Thursday, March 31, 2011

Atomic Apologia

Seven Double Standards
Posted on March 31, 2011 by George

Why don’t we judge other forms of energy generation by the standards we apply to nuclear power?

By George Monbiot. Published on the Guardian’s website, 31st March 2011

The accusations have been so lurid that I had to read my article again to reassure myself that I hadn’t written the things that so many of my correspondents say I had. So, before I begin the counter-attack, here’s what I didn’t say about nuclear power.

I did not claim that there is no alternative to atomic energy, or any such thing. Nor did I suggest that it should replace renewables, or produce any higher proportion of our electricity than it does already. But I did point out that most of the countries that might abandon nuclear power are likely to replace it not with renewables but with fossil fuel, and that this is a major change for the worse. Mark Lynas has shown how phasing out planned nuclear programmes in a number of countries as a result of the Fukushima disaster could add another degree to global warming. Chris Goodall estimates that if the planned construction of new nuclear power stations in the UK stalls in response to the crisis, the result will be an increase of 9 million tonnes of carbon dioxide for every year we delay.

Replacing current nuclear generation when the power stations reach the end of their lives is a tough decision. So is not replacing it. Not replacing it is a decision to do one of two things:

A. To switch to coal or gas, which means greatly increasing the rate of industrial deaths and injuries, levels of pollution and the impacts of climate change.

B. To add even more weight to the burden that must be carried by renewables.

Response A is far more likely, and appears to be taking place already: for example in Germany.

Like most environmentalists, I want renewables to replace fossil fuel, but I realise we make the task even harder if they are also to replace nuclear power.

I’m not saying, as many have claimed, that we should drop our concerns about economic growth, consumption, energy efficiency and the conservation of resources. Far from it. What I’m talking about is how we generate the electricity we will need. Given that, like most greens, I would like current transport and heating fuels to be replaced with low-carbon electricity, it’s impossible to see, even with maximum possible energy savings, how the electricity supply can do anything other than grow. All the quantified studies I have seen, including those produced by environmental organisations, support this expectation. Ducking the challenge of how it should be produced is not an option.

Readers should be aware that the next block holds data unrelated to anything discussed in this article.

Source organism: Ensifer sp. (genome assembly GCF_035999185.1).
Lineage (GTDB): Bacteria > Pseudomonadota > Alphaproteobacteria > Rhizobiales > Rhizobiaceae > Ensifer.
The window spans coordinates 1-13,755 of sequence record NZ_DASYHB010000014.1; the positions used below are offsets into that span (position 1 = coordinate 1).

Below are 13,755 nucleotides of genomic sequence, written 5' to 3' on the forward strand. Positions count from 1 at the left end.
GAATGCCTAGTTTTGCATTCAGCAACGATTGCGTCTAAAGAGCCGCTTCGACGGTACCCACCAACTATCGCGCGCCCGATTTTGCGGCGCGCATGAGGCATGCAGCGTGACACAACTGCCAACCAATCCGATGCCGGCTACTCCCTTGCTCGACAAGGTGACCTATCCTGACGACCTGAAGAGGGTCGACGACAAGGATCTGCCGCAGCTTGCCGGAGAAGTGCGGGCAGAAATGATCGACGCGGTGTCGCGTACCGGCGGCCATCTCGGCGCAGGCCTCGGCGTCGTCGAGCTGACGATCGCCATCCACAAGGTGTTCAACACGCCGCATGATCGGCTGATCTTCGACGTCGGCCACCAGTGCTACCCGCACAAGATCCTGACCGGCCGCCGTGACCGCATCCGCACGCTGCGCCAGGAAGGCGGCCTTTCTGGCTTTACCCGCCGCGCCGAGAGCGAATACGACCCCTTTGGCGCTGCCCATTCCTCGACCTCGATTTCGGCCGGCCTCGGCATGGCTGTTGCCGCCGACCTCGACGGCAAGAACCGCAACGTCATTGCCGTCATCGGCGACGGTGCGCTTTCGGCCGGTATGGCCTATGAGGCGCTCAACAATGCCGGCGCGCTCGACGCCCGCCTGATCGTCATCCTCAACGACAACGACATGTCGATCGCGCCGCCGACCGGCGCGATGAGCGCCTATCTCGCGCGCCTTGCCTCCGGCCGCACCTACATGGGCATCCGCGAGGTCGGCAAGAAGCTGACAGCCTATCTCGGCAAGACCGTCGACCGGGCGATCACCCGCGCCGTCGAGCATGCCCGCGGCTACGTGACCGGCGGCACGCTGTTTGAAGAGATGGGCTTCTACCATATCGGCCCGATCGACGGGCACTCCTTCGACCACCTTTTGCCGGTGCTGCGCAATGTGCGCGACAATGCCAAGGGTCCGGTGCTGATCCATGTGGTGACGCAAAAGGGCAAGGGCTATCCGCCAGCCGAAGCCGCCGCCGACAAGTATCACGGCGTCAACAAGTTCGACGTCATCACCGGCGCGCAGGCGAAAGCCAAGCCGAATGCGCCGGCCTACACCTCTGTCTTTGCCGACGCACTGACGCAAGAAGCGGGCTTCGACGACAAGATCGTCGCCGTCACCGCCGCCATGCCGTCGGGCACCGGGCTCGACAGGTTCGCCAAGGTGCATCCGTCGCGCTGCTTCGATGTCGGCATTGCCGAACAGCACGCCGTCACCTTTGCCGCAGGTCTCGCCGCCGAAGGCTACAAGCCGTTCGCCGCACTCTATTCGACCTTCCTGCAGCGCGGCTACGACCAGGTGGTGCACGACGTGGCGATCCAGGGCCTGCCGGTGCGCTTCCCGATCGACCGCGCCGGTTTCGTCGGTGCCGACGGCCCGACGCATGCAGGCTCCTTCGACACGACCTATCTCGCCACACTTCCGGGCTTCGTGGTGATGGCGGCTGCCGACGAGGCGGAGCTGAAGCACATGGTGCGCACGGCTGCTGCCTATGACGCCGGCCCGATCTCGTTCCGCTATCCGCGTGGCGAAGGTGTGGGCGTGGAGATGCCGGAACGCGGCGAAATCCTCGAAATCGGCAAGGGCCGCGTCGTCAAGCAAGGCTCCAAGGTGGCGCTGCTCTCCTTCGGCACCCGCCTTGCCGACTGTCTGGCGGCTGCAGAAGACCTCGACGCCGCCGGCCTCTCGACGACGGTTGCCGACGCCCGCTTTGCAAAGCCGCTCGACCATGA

Nor have I changed my politics (and nor for that matter am I an undercover cop, a mass murderer, a eugenicist or, as one marvellous email suggested, “the consort of the devil”). In fact it’s surprising how little the politics of energy supply change with the mass-generation technology we choose. Whether or not there is a nuclear component, we are talking about large corporations building infrastructure, generating electricity and feeding it into the grid. My suspicion of big business and my belief that it needs to be held to account remain unchanged.

Nor is the Fukushima crisis anything other than horrible: dangerous, traumatic and disruptive. I’m urging perspective, not complacency.

OK, that’s the record-setting done. Now for the counter-attack. Here is a list of what I believe are the double-standards that some of us who have opposed nuclear power (I include myself in this) have used when arguing against it.

Double Standard 1: Deaths and Injuries.

We rightly lament the horrible consequences of industrial exposure to radiation. Two workers at Fukushima have so far received radiation burns and 17 have been exposed to levels of radiation considered unsafe. This is and should be a cause for serious concern. It is also worth remembering that no one has yet received a dose of radiation that is known to be lethal as a result of the Fukushima disaster. But if we are concerned about industrial injuries, why do we say nothing about the deaths and injuries in the industry most likely to replace nuclear power?

In China alone, the government estimates that 2,433 people died in coal mining accidents last year. That’s not injuries or exposures. It’s deaths. Human rights activists believe that official figures might have been underestimated by a factor of four.

What this means is that, in the normal course of operations, at least 6 people are killed in Chinese coal mines every day. Even if you accept the official figure, Chinese coal mining alone kills as many people every week as the worst nuclear power accident in history – the Chernobyl explosion – has done in 25 years.